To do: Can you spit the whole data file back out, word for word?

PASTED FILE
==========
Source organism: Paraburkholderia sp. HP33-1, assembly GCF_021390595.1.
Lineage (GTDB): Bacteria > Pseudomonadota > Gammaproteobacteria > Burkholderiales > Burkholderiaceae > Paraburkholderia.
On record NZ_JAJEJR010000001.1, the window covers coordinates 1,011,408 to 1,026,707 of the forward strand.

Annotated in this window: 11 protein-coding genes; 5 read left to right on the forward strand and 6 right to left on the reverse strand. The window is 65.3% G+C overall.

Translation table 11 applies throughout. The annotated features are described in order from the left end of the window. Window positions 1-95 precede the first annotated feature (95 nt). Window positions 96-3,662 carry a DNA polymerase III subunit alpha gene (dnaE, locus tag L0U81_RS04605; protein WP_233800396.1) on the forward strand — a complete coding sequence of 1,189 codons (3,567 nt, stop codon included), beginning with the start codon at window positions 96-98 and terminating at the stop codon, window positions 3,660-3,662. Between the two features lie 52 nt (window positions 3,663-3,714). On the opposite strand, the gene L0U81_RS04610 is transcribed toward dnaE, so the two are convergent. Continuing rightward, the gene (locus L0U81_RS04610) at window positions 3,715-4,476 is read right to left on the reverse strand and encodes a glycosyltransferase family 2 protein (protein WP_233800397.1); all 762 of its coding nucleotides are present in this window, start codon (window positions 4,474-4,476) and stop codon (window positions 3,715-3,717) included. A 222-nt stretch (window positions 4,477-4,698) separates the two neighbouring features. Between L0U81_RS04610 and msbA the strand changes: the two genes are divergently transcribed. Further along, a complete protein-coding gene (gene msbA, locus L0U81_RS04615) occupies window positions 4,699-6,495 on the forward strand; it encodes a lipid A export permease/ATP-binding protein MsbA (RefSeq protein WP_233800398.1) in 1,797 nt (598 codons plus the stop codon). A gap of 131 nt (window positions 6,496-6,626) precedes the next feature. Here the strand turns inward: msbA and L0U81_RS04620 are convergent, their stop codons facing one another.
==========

Source organism: Paraburkholderia sp. HP33-1, assembly GCF_021390595.1.
Lineage (GTDB): Bacteria > Pseudomonadota > Gammaproteobacteria > Burkholderiales > Burkholderiaceae > Paraburkholderia.
On record NZ_JAJEJR010000001.1, the window covers coordinates 1,011,408 to 1,026,707 of the forward strand.

Annotated in this window: 11 protein-coding genes; 5 read left to right on the forward strand and 6 right to left on the reverse strand. The window is 65.3% G+C overall.

Translation table 11 applies throughout. The annotated features are described in order from the left end of the window. Window positions 1-95 precede the first annotated feature (95 nt). Window positions 96-3,662 carry a DNA polymerase III subunit alpha gene (dnaE, locus tag L0U81_RS04605; protein WP_233800396.1) on the forward strand — a complete coding sequence of 1,189 codons (3,567 nt, stop codon included), beginning with the start codon at window positions 96-98 and terminating at the stop codon, window positions 3,660-3,662. Between the two features lie 52 nt (window positions 3,663-3,714). On the opposite strand, the gene L0U81_RS04610 is transcribed toward dnaE, so the two are convergent. Continuing rightward, the gene (locus L0U81_RS04610) at window positions 3,715-4,476 is read right to left on the reverse strand and encodes a glycosyltransferase family 2 protein (protein WP_233800397.1); all 762 of its coding nucleotides are present in this window, start codon (window positions 4,474-4,476) and stop codon (window positions 3,715-3,717) included. A 222-nt stretch (window positions 4,477-4,698) separates the two neighbouring features. Between L0U81_RS04610 and msbA the strand changes: the two genes are divergently transcribed. Further along, a complete protein-coding gene (gene msbA, locus L0U81_RS04615) occupies window positions 4,699-6,495 on the forward strand; it encodes a lipid A export permease/ATP-binding protein MsbA (RefSeq protein WP_233800398.1) in 1,797 nt (598 codons plus the stop codon). A gap of 131 nt (window positions 6,496-6,626) precedes the next feature. Here the strand turns inward: msbA and L0U81_RS04620 are convergent, their stop codons facing one another.